Old Prisons and Punishments: Part VI

By Elizabeth Dike Lewis
In 1830, the Provost ceased to be used as a prison, and was prepared to serve as the Register's office. The bell was taken down and remounted as a fire-alarm on the roof of the Bridewell. The front and back of the dingy edifice were pretentiously decorated with columns like those of the temple of Diana at Ephesus;" and since then, the space thus made has been again walled in so that the columns now appear as mere pilasters. In 1835, the building was ready for the purpose which it has served ever since ; and to-day the title deeds to all the real estate in the city are preserved under its venerable roof."

As for the Old Bridewell, if tradition be true, it followed the injunction regarding coals of fire ; for in the war of 1812, many English captives were confined there, and are said to have been treated by the keeper, old Tom Hazzard, with marked kindness, and even to have been fed in secret at his own expense when he considered their rations insufficient."

After this second experience as a war prison, the Bridewell resumed its uneventful career as the general city jail. At first, trials were held only four times a year, and prisoners commit much affected with caterpillars."

Although fairly healthy and clean, the Bridewell was far too small to suit the city's growing needs, and the erection of the present City Hall,"'" just before the war with England, had long made its presence in the crowded Park, undesirable. In 1838, it was destroyed, some of its stones being used in the erection of its successor, the Hall of Justice in Centre Street — early rechristened "The Tombs," on account of its gloomy Egyptian exterior.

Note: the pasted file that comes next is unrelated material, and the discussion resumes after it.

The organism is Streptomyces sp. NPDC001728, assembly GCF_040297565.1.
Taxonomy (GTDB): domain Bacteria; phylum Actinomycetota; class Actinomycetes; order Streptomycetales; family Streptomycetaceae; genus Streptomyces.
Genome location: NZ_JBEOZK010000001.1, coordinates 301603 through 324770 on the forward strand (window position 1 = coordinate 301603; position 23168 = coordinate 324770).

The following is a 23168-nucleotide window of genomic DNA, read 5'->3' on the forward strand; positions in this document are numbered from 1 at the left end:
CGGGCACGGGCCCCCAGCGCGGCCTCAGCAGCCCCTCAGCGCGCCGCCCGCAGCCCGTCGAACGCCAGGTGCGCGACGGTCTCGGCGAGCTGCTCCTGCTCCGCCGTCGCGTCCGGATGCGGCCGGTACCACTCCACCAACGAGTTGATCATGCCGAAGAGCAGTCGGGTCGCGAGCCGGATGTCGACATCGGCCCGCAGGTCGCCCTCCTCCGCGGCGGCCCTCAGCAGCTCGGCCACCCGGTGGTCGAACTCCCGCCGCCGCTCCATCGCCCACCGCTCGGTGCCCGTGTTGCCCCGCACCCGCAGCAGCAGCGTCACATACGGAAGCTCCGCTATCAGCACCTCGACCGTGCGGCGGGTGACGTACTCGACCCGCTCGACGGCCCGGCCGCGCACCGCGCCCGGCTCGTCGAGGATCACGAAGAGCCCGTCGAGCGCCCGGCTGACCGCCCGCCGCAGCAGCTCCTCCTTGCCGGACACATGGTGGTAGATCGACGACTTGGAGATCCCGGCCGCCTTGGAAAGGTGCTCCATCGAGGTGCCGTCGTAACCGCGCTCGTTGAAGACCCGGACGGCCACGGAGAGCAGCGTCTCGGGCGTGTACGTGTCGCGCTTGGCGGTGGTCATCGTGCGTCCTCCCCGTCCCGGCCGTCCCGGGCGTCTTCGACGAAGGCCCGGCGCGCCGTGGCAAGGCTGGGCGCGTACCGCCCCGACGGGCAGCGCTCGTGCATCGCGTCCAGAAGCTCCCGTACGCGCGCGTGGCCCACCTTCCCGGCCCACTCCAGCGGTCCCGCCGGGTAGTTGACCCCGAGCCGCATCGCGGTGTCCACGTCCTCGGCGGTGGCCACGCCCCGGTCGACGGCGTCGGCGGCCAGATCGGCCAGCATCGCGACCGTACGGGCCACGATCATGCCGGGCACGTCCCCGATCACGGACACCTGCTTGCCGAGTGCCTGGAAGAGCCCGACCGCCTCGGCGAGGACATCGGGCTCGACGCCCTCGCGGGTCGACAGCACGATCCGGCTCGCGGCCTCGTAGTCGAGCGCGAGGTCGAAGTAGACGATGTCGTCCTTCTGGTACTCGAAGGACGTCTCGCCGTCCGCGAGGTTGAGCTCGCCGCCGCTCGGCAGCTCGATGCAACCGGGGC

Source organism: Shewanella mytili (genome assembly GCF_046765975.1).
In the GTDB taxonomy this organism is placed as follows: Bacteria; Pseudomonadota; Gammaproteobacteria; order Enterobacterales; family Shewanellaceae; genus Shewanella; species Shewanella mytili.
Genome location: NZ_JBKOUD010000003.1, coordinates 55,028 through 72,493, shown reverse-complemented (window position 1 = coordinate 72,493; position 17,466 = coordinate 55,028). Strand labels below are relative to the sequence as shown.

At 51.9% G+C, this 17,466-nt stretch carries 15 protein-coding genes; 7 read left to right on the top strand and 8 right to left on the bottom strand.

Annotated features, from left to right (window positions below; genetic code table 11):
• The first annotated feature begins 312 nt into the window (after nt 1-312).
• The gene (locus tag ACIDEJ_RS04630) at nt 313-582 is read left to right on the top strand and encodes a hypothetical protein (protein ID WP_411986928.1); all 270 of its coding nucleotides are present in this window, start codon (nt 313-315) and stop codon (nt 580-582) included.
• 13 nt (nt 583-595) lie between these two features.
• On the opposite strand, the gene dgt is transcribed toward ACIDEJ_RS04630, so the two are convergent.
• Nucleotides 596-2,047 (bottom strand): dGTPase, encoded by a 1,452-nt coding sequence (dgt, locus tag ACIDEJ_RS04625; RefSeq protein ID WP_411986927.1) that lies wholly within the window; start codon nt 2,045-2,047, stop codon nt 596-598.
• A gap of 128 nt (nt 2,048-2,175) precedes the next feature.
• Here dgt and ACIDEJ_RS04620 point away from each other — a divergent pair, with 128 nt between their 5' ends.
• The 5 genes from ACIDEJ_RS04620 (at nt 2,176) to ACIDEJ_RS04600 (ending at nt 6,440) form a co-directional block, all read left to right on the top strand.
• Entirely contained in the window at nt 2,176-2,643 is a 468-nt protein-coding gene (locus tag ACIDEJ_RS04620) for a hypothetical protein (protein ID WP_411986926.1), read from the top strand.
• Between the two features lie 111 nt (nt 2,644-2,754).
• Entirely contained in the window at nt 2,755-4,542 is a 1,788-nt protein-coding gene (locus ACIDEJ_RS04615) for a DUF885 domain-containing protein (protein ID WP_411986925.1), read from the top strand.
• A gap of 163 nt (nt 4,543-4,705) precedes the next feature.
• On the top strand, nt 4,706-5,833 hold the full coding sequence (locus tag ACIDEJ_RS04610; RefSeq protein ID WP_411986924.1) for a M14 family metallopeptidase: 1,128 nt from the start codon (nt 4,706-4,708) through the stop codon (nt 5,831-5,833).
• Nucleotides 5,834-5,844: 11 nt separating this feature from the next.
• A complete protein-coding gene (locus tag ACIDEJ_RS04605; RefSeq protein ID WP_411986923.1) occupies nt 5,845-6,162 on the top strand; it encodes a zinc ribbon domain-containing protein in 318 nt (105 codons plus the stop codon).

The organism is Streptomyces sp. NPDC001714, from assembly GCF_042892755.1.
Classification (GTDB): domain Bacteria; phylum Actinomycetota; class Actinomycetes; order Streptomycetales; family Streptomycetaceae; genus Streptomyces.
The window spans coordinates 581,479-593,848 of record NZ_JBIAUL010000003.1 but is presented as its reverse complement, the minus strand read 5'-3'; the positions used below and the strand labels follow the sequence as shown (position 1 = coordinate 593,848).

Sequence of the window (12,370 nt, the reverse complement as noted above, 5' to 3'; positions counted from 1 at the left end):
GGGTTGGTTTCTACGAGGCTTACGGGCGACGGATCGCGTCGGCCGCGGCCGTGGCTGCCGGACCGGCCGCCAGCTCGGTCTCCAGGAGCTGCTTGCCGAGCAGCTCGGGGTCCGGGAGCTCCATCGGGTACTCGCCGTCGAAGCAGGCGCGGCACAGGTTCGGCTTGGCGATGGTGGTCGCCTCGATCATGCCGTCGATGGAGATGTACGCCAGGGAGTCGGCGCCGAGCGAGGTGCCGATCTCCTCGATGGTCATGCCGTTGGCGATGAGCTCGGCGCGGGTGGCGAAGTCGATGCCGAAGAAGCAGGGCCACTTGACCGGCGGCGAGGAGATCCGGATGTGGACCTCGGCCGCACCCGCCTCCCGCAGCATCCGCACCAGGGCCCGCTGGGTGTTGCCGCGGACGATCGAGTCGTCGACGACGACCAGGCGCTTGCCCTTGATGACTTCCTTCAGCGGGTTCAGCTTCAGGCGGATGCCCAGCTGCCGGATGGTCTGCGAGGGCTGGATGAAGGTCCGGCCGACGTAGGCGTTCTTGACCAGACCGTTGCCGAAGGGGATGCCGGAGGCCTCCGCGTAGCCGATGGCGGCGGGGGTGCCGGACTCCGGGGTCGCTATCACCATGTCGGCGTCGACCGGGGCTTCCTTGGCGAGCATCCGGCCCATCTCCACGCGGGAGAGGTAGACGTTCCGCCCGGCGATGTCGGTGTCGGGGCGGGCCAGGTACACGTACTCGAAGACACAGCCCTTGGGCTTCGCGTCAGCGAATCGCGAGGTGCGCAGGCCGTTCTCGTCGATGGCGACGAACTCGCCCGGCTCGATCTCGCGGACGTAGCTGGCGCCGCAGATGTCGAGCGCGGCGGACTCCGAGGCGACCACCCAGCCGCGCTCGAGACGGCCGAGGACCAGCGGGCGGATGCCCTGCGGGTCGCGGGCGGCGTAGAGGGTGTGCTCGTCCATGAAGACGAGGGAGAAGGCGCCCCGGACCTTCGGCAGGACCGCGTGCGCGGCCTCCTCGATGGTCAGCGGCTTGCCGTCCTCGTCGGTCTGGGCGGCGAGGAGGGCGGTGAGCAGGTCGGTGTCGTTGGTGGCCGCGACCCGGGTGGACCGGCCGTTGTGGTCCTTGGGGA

The old Provost bell, which had served as a f1re-alarm on the Bridewell, was sent to the Naiad Hose Company's station in Beaver Street, to continue the same office. It was soon after destroyed by the very fire to which, for the last time, it had summoned the lines of wooden buckets.

The Bridewell and the Provost together had thus served during the latter years of their existence as city jails, though they had been built for special purposes — the one for debtors, the other for a long-term prison. Two reforms had merged their interests. Imprisonment for debt had been practically abolished, and the Debtors' Prison thus left free to receive other inmates. A few years earlier a much-needed State's Prison had been erected, leaving in the Bridewell, too, space for short commitments; while the convicts who were sentenced to three years or more were sent to Greenwich.